A ‘Brocken Spectre’ is an eerie phenomenon. If you stand on a ridge or summit surrounded by cloud, you may find your own shadow looking back at you from the mist, encircled by a small rainbow. In some conditions the shadow can appear huge, giving the impression of a giant figure imprinted on the cloud.

Brocken Spectres only form when you are positioned directly between the sun and an area of cloud of fog. Early or late on bright and breezy days with cloud rapidly moving around the summits tend to create ideal weather conditions. If the sun is high in the sky, you will need to position yourself above cloud for the spectre to form.

5. Rainbows and fogbows

mountain weather - Rainbow over Stac Pollaidh

Rainbow over Stac Pollaidh. Credit: James Roddie

Walking in the rain can be miserable, but wet weather can be brightened by the appearance of a rainbow – a common but still delightful sight in our changeable climate. Rainbows are formed when sunlight is refracted (bent) through water droplets in the air. It is then reflected back from the raindrops towards our eyes and refracted again at different angles. Sunlight is made of multiple different wavelengths, which travel at slightly different speeds when travelling through a raindrop. This produces the spectrum of colours we see.

A rainbow will only form when the sun is lower than 42° in the sky, and when the sun is shining onto rain or drizzle. Breezy days with a mix of sunshine and showers are ideal. Taking note of the wind direction can help predict rainbows. For example, if it is day of showers coming in on a Westerly wind, rainbows may be more likely in the morning when the sun is in the East.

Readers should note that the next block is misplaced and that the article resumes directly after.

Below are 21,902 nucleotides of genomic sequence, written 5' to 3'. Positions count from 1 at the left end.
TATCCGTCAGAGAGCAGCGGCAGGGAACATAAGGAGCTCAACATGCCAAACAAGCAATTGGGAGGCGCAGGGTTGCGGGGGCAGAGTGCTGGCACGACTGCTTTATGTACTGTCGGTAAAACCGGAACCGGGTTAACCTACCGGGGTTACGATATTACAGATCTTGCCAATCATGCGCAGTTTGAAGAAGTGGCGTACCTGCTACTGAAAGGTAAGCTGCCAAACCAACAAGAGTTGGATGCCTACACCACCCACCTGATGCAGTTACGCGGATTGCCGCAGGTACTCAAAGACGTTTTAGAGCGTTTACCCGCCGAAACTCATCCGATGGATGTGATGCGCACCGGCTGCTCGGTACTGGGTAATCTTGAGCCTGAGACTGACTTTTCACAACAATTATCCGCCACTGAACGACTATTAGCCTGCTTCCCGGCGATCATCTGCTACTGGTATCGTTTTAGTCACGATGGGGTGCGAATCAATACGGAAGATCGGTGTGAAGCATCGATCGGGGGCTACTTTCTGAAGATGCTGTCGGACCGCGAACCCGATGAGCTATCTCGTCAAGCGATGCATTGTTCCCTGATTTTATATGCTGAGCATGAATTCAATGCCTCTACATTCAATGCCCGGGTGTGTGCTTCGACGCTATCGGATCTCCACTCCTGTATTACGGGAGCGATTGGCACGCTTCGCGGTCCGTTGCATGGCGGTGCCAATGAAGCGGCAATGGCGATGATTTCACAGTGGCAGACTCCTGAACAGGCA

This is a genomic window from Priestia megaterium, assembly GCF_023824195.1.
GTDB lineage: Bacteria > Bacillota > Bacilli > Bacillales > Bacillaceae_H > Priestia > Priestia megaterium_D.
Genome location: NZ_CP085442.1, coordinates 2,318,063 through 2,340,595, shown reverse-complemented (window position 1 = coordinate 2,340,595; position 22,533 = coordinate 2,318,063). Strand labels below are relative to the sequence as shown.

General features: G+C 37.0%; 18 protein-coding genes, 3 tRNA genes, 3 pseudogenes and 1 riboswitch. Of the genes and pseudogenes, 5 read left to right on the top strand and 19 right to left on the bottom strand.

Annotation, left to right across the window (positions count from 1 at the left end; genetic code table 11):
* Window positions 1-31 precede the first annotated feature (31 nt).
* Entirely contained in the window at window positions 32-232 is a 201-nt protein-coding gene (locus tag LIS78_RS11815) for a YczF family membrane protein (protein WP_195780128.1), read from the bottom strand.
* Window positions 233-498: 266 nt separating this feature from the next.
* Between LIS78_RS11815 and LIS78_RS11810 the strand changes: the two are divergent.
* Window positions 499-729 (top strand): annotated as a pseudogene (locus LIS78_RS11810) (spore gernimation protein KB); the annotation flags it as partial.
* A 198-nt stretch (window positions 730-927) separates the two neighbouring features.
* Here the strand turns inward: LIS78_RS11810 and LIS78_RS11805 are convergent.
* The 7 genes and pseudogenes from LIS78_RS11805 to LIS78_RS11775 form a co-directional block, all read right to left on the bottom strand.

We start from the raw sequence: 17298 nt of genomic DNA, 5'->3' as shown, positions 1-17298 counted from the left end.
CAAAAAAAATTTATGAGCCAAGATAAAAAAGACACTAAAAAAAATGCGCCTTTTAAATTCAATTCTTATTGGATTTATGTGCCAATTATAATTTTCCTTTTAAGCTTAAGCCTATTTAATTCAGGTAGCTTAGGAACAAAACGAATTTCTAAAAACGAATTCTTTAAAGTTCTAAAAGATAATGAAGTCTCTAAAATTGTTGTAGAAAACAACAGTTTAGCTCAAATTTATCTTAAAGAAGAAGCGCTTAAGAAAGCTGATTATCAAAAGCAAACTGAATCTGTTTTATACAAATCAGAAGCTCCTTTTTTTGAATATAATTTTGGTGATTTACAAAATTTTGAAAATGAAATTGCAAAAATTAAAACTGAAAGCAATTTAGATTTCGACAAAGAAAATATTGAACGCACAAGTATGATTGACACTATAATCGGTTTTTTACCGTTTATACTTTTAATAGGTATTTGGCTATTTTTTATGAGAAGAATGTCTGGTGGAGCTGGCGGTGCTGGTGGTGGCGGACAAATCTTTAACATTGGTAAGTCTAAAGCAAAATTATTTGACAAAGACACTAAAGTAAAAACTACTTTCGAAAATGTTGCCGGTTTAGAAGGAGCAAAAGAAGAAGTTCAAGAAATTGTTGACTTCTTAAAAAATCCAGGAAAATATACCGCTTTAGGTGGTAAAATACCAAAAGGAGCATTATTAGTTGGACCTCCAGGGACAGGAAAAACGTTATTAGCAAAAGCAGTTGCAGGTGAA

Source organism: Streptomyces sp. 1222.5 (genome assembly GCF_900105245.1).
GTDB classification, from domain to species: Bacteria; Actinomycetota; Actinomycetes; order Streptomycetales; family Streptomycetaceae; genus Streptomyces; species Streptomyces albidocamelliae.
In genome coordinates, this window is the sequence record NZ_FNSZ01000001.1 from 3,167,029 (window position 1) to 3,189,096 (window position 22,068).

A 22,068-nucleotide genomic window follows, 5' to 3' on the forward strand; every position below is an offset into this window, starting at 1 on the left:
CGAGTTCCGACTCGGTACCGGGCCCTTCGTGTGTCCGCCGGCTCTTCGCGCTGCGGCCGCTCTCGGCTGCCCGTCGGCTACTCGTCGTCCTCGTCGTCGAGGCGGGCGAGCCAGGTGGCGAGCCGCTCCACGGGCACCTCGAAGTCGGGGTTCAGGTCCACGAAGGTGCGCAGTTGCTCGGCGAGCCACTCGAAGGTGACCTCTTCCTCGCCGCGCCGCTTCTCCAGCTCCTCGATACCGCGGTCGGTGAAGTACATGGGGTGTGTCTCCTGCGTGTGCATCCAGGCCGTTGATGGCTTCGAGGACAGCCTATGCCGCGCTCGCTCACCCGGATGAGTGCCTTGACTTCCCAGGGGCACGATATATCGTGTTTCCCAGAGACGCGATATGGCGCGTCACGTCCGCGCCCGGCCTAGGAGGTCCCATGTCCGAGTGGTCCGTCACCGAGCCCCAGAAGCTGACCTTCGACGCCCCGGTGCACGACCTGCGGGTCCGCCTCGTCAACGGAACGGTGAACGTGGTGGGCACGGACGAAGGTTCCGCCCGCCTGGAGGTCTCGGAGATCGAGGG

Although they are formed by very similar processes, fogbows are a rarer phenomenon. Fogbows take the form of a colourless arc, projected against fog or mist rather than rain. As the water droplets in fog are far smaller than in rain, the light undergoes diffraction as it enters the droplets. The beam of light which is reflected back from the water droplet is broader than in a rainbow, and this causes the lack of colour.

To see a fogbow, the sun will need to be shining directly onto a bank of fog or mist, without any rain falling. Periods of fine, still weather after a wet spell can produce good conditions, as this is often when mist and fog will form. The edges of lakes, where banks of fog with defined edges often form, are amongst the best locations.

6. Crepuscular rays or ‘God rays’

_God rays_Crepuscular rays over Beinn Damh

Crepuscular rays over Beinn Damh. Credit: James Roddie

When light from the sun shines through small gaps between clouds, ‘God rays’ can form. These sunbeams are created by particles in the air scattering the sunlight. Both the twilight period, and the hours around dawn and dusk are the best time to witness this phenomenon. Slightly hazy days are best, and there needs to be enough cloud cover for only small gaps to allow the sun through. These weather conditions are most common in the summer in the UK, but crepuscular rays can be seen at any time of year.

7. Lenticular clouds

These odd, saucer-shaped clouds are not a common sight in the UK. As wind blows across a mountain range, it sometimes forms a series of ‘ripples’ in the air downstream. With sufficient moisture in the air, these ripples will cause water vapour to condense into lenticular clouds. It is very difficult to predict these unusual clouds unless you are a meteorologist but in the UK, they often seem to form on Easterly winds.

Read more:
How to improve your mountain photography